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LETTERS for the October 18 issue

By Staff | Oct 18, 2018

Vote “no” on the Constitutional Amendment

The teachers’ union told their members to vote YES… how foolish is that? They probably think new money will come into education, but when asked, the legislators said: “NO GUARANTEE THE NEW TAX MONEY GETS TO THE CLASSROOM.”

If you are a teacher and you own property here, do yourself a favor and VOTE NO.

If you own a home or condo, or even land, if a “yes” vote is carried, your taxes will rise… guaranteed.

Let’s not allow the legislature to decide how high taxes can go.

We all live in the highest cost of living state now; let’s not make this worse!



Grub fallow land to help prevent fires

You cannot blame the mayor for Hurricane Lane, Tropical Storm Olivia and the fires. He did what he could at the time and circumstances.

This is what I see looking back and moving forward. I put blame on the present landowners: Bishop Estate, Kamehameha Schools, West Maui Land Co. and MECO.

These wealthy landowners should be more PONO. Do the right thing. If they have the money to own the land, then they should be more ethical with the land.

Better stewardship of the land is needed, especially with West Maui being vulnerable to be cut off from the rest of Maui, whether it may be hurricanes, tsunami, fires or accidents.

These companies should grub the land next to homes, highways and utilities. We experienced two- to two-and-a-half days of no power and the loss of food (homes and markets).

Grub the land! Make a fire break so it’s harder to burn. These firebreaks and roads may make it more accessible for fire trucks, water tankers and emergency vehicles. All the shrubbery, trees and limbs/branches that may fall on power lines should be cleared at least 100 feet to prevent fires and power outages.

The landowners say “never mind… costs too much… too hard to get to… costs too much for the shareholders (profit line).”

Think of the hardship – people that lost their homes, other damages to homes, disruption to businesses, worker hardships.

Do the right thing! Think of the future of West Maui. It’s not a matter of IF, BUT WHEN the next disaster will happen. Think about it. You can’t fool Mother Nature!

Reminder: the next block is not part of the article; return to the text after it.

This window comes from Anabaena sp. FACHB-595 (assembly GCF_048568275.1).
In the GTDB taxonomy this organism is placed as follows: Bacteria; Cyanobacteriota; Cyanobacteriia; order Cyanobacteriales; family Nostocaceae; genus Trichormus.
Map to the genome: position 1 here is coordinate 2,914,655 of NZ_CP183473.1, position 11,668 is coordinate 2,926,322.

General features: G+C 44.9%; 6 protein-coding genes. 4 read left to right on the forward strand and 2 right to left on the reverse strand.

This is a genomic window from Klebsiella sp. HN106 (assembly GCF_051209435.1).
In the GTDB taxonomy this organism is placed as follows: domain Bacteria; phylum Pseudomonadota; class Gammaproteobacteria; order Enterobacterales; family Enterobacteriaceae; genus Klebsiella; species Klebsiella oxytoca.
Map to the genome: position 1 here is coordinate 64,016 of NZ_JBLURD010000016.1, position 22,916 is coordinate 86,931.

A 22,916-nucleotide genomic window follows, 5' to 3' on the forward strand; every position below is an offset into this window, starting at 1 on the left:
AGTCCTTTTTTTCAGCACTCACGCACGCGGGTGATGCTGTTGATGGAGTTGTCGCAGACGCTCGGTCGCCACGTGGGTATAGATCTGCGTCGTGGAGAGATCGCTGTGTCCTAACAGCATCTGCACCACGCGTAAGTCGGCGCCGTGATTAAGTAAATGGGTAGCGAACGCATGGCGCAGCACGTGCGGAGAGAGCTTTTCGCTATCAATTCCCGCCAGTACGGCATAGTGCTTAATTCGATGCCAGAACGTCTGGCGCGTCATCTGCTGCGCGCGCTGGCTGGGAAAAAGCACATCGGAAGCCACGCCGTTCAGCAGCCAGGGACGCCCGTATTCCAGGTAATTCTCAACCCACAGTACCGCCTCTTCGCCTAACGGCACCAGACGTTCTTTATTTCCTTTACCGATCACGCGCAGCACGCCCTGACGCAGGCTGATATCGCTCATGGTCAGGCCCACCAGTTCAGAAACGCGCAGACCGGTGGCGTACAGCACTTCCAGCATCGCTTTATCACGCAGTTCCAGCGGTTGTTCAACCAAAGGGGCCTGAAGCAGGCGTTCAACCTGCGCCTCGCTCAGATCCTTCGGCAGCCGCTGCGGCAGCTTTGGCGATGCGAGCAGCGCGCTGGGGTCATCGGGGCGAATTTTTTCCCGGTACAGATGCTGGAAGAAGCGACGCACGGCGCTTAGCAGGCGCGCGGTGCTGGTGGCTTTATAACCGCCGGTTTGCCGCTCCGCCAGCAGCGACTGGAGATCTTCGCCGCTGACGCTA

Why won’t Ige face Tupola in a debate?

Hawaii still has the dubious distinction as dead last in voter turnout of all 50 states!

After decades of one-party domination, people have lost hope for positive change.

No change. No hope, No vote. Auwe!

Minority Leader Andria Tupola challenged Gov. Ige to debate her in EVERY county.

Ige cancelled the only televised debate hosted by PBS Hawaii scheduled for Sept. 20.

Was the governor reluctant to be compared with his primary opponent, Andria Tupola?

After much public pressure, he agreed to only one televised debate on Oct. 29 (after most had cast their absentee ballots). Criticized again, he then agreed to a second earlier televised debate on Oct. 15.

Every county deserves an opportunity to see, hear and judge for ourselves both leading candidates.

Could Andria Tupola be the change/candidate we have been waiting for?

She is clearly a very principled, passionate, articulate and strategic problem solver.

Moreover, she is a public servant who actually serves and deeply cares about people .

Rep. Tupola has an impressive track record of empowering communities to own their problems and become part of the solution.

Check her out at www.votetupola.com and Facebook/votetupola.

Andria’s solutions are research-based, community-led, common sense and people-focused.

As the elder and longer serving politician, we are hopeful Gov. Ige will accept Tupola’s challenge to debate her in every Neighbor Island county: Kauai, Maui, Kona, and Hilo.

Ige is beginning to “man up!” Hana Hou!



Time for term limits for Congress

Why is it that Americans are so thoroughly disillusioned with Congress that they demand term limits?

According to a poll conducted earlier this year, 82 percent want term limits, while only 9 percent are opposed. Fifty-six percent strongly supported limits, with only 3 percent strongly opposed.

More than 200 years ago, Benjamin Franklin foresaw what would happen to Congress if it became a position of both wealth and power: “It will not be… the men fittest for the trust. It will be the bold and the violent, the men of strong passions and indefatigable activity in their selfish pursuits.”

That is why it’s time for term limits on Congress.

The longer Congressmen stay, the more they adopt the Washington point of view – that Big Government is good, that government should provide special advantages for special interests and that the greatest sins are to reduce government spending and to provide equal treatment for all.

Term limits would put an end to the professional congressman who serves for decades. It would break up the networks of long-serving congressmen and lobbyists.

These statements are not unsupported theory. Fifteen states placed term limits on their legislatures in the 1990s, and those states have served as experimental laboratories to determine the effects. Scholars have monitored the results, which show that term limits will be a necessary part of any plan to return to a citizen legislature.

Term limits alone will not turn a professional legislature into a citizen legislature. Big salaries, generous health and retirement benefits, year-long sessions and large staffs are among the other issues that must be addressed.

However, without term limits, it is unlikely we will ever return to the citizen legislature that was a foundation of the government established by the founders.

PETER J. THOMAS, Chairman, The Conservative Caucus